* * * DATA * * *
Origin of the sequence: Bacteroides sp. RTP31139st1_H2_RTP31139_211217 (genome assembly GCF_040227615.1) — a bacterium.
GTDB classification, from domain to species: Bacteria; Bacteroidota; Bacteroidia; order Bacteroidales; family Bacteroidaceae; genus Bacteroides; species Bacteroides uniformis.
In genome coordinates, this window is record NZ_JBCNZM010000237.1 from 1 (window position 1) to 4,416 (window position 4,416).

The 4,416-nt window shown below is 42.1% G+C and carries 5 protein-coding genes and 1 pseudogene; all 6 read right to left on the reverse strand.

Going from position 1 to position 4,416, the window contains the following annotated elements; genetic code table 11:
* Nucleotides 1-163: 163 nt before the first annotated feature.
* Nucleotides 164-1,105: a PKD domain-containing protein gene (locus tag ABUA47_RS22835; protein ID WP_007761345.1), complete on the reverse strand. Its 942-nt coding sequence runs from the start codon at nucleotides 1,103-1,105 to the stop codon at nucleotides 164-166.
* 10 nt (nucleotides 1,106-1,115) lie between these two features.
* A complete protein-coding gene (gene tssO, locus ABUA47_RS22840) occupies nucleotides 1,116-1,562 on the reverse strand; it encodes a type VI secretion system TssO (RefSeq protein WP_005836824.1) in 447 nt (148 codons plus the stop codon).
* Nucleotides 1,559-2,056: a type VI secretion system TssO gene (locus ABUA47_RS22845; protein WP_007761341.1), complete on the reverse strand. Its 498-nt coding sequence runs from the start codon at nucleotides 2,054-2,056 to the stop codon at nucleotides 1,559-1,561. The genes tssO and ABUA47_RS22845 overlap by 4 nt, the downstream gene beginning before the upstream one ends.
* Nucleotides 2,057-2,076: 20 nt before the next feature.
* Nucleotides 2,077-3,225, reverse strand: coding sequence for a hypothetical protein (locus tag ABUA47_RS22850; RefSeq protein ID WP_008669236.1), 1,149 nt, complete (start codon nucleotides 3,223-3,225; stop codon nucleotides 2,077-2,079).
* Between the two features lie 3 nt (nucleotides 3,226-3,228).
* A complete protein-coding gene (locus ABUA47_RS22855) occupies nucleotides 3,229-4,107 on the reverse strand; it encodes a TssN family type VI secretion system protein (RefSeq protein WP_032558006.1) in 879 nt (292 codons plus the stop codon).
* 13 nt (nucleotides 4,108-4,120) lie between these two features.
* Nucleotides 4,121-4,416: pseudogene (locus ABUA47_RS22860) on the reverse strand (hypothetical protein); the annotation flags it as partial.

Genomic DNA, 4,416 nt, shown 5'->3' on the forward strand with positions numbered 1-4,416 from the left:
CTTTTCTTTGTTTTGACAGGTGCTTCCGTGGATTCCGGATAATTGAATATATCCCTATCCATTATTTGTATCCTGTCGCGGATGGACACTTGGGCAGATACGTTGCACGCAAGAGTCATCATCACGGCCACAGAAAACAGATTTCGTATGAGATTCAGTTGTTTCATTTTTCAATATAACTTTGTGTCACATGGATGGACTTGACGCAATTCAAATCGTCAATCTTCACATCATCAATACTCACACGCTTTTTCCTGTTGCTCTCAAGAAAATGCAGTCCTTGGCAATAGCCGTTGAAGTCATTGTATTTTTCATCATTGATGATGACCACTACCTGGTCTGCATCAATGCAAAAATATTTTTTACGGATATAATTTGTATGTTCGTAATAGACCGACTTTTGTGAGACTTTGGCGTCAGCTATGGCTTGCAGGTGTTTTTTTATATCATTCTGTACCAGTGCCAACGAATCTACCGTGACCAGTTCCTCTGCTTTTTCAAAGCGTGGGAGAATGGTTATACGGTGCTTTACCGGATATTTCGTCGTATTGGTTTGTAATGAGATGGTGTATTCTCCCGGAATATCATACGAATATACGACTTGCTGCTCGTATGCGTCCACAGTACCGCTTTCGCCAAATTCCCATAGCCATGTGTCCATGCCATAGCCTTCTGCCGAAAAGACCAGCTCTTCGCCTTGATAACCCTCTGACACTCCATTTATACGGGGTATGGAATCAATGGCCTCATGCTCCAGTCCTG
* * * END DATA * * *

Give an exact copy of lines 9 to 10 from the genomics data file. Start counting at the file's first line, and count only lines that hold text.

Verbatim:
* A complete protein-coding gene (gene tssO, locus ABUA47_RS22840) occupies nucleotides 1,116-1,562 on the reverse strand; it encodes a type VI secretion system TssO (RefSeq protein WP_005836824.1) in 447 nt (148 codons plus the stop codon).
* Nucleotides 1,559-2,056: a type VI secretion system TssO gene (locus ABUA47_RS22845; protein WP_007761341.1), complete on the reverse strand. Its 498-nt coding sequence runs from the start codon at nucleotides 2,054-2,056 to the stop codon at nucleotides 1,559-1,561. The genes tssO and ABUA47_RS22845 overlap by 4 nt, the downstream gene beginning before the upstream one ends.